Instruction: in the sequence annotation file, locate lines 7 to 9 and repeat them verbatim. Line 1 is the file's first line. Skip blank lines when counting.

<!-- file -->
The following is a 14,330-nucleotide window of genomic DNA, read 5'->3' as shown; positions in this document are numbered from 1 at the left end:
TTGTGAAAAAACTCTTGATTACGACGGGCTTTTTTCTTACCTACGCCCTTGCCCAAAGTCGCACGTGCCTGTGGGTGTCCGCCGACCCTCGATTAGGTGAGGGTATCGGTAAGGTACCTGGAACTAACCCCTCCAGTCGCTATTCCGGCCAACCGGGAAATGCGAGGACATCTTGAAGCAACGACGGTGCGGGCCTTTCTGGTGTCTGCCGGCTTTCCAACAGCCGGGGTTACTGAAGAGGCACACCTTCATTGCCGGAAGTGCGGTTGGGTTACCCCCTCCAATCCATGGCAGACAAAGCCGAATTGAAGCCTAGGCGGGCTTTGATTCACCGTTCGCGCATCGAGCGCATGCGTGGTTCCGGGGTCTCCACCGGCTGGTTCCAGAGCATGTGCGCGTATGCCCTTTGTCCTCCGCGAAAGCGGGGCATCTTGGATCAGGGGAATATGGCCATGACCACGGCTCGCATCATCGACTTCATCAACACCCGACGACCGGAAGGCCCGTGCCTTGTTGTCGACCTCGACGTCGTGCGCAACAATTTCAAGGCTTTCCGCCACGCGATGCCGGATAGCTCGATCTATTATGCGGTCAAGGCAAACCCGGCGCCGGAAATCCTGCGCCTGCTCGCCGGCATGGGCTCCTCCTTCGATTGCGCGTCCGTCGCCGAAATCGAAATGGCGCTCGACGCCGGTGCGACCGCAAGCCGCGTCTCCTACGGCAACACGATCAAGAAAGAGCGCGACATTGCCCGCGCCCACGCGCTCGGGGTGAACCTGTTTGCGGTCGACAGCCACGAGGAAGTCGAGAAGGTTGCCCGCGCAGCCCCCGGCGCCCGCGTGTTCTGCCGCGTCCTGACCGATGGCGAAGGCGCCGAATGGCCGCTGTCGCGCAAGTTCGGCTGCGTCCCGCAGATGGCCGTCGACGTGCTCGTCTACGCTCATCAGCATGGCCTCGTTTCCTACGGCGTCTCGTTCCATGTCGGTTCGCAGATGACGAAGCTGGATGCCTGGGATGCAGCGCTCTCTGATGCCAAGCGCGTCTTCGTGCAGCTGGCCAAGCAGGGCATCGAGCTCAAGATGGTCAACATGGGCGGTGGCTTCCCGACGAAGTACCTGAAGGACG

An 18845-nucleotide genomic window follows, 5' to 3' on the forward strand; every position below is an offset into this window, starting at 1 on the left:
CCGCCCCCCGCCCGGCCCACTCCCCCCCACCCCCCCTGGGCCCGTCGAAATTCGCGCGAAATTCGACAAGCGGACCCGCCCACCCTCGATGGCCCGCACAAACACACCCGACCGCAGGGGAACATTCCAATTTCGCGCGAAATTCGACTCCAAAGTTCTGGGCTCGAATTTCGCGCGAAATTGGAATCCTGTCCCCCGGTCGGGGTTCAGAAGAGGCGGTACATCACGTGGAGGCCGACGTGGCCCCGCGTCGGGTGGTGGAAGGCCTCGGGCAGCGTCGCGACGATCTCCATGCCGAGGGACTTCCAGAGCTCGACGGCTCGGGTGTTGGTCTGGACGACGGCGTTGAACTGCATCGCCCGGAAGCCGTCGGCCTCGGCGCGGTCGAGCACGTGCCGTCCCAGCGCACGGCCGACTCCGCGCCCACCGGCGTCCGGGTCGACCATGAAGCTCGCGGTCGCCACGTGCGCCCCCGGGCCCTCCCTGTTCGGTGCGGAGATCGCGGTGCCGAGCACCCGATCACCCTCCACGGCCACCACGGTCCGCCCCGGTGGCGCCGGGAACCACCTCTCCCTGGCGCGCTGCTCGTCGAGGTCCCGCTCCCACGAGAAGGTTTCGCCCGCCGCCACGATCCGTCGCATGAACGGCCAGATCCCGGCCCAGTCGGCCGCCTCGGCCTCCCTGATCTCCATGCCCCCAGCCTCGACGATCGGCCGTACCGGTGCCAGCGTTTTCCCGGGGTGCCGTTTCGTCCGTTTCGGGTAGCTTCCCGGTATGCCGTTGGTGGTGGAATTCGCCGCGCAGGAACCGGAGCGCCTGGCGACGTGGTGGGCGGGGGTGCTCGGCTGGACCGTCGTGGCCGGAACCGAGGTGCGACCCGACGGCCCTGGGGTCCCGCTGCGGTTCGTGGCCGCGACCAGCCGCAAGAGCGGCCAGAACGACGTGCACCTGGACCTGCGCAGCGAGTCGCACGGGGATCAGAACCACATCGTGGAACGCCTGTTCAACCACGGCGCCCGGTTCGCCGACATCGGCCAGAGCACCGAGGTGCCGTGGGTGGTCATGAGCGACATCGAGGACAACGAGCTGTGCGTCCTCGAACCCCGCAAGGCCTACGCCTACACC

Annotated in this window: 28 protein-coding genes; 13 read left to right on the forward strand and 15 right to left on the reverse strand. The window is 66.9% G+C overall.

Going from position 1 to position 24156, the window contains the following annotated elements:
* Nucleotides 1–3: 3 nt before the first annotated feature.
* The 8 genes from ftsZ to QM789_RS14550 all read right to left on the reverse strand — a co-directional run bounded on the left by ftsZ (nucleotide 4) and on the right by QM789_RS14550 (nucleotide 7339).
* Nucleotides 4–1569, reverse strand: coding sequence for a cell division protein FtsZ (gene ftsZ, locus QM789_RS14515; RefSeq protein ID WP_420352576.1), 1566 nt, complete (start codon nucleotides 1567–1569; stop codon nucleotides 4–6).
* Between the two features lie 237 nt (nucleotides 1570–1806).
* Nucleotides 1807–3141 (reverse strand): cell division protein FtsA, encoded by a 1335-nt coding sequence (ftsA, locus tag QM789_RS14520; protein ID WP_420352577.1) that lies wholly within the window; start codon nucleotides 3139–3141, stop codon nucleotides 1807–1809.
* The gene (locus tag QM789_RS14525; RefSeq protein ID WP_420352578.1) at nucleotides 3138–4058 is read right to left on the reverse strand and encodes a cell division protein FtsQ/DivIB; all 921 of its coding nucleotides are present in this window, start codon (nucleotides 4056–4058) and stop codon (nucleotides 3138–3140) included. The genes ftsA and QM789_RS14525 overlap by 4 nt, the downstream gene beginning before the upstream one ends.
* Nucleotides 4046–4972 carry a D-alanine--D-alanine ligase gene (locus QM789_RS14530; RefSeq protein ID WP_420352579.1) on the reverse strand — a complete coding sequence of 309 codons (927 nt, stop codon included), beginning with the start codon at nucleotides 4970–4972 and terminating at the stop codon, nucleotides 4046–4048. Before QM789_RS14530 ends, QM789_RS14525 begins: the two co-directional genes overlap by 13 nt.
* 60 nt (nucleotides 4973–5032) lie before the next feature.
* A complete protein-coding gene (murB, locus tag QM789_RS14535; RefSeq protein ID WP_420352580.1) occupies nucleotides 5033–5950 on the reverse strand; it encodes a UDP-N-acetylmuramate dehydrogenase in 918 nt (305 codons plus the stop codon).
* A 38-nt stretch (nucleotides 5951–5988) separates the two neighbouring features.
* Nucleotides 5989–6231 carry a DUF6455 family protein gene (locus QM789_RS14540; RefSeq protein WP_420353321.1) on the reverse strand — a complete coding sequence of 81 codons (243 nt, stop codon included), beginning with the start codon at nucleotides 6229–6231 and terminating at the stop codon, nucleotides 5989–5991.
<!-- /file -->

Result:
* Nucleotides 1–3: 3 nt before the first annotated feature.
* The 8 genes from ftsZ to QM789_RS14550 all read right to left on the reverse strand — a co-directional run bounded on the left by ftsZ (nucleotide 4) and on the right by QM789_RS14550 (nucleotide 7339).
* Nucleotides 4–1569, reverse strand: coding sequence for a cell division protein FtsZ (gene ftsZ, locus QM789_RS14515; RefSeq protein ID WP_420352576.1), 1566 nt, complete (start codon nucleotides 1567–1569; stop codon nucleotides 4–6).